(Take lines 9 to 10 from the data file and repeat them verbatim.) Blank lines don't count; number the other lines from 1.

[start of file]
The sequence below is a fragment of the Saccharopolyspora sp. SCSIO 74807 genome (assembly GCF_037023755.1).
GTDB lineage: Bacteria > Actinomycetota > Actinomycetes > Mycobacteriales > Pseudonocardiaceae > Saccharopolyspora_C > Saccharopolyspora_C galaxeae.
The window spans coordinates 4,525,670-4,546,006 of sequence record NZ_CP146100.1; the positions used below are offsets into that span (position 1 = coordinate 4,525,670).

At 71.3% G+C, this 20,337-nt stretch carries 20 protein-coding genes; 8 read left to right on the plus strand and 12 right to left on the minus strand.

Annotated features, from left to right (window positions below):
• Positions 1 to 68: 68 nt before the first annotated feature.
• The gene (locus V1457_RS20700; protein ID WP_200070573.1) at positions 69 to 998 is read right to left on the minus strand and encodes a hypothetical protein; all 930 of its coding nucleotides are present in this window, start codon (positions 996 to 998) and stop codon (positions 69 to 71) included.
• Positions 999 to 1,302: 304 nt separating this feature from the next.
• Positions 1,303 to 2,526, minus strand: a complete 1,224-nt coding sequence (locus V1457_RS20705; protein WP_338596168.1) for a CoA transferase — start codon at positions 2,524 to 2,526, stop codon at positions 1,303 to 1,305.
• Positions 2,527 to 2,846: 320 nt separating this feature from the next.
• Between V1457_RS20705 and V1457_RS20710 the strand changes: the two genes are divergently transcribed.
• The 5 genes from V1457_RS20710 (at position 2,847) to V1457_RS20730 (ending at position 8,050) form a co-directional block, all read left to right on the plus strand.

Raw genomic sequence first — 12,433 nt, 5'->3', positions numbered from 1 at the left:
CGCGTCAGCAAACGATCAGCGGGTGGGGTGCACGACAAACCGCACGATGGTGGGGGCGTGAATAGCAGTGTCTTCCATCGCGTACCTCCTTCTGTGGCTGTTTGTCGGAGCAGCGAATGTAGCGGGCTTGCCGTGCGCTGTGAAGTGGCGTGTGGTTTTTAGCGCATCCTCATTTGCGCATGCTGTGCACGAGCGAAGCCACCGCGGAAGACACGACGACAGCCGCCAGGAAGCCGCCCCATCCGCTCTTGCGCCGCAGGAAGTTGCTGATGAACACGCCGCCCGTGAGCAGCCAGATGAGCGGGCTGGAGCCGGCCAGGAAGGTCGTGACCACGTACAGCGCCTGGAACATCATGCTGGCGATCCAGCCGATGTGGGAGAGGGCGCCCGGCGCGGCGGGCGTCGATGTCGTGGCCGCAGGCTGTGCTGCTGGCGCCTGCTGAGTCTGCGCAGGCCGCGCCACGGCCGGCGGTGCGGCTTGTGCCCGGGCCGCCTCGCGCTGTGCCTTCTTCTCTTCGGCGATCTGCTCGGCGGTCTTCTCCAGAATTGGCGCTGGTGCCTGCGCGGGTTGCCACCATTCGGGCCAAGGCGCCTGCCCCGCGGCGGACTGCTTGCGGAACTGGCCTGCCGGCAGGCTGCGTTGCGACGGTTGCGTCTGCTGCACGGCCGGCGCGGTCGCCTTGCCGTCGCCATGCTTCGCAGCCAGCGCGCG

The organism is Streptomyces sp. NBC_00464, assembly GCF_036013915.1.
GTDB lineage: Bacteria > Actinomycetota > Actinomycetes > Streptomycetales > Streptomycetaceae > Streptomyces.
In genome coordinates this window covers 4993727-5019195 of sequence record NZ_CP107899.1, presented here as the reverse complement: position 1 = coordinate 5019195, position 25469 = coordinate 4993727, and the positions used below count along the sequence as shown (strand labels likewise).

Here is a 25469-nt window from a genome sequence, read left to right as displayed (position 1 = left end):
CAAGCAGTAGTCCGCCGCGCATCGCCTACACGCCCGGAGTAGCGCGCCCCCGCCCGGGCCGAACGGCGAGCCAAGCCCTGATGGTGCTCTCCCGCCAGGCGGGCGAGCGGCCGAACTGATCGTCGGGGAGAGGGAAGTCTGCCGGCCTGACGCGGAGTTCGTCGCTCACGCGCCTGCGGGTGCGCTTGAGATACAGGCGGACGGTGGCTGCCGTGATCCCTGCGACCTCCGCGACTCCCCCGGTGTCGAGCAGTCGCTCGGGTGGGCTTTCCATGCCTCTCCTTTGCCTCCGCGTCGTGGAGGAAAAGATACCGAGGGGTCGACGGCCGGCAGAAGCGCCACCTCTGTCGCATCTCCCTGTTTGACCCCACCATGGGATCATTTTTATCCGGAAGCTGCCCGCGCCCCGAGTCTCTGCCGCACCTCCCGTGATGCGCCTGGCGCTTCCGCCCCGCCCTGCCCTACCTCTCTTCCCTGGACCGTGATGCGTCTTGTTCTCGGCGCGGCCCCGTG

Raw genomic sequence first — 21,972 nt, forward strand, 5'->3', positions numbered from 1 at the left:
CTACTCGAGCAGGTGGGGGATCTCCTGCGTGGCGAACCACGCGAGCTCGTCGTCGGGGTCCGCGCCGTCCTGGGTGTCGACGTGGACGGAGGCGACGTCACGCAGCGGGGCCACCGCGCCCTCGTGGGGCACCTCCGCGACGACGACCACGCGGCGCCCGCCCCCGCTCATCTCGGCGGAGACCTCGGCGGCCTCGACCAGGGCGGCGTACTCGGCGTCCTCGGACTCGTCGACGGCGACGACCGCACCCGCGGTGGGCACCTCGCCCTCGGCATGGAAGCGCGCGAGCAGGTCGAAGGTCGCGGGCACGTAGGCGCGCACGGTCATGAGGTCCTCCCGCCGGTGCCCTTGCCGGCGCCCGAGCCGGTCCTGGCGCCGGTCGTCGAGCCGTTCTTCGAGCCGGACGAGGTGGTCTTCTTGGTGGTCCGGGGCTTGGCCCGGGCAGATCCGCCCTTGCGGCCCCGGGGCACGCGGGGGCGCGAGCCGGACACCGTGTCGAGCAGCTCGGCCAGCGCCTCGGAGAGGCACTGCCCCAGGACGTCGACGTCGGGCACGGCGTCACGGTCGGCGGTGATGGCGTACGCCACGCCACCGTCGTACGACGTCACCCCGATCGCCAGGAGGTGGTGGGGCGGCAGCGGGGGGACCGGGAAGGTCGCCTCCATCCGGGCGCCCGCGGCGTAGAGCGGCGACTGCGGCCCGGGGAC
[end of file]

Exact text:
• Positions 1,303 to 2,526, minus strand: a complete 1,224-nt coding sequence (locus V1457_RS20705; protein WP_338596168.1) for a CoA transferase — start codon at positions 2,524 to 2,526, stop codon at positions 1,303 to 1,305.
• Positions 2,527 to 2,846: 320 nt separating this feature from the next.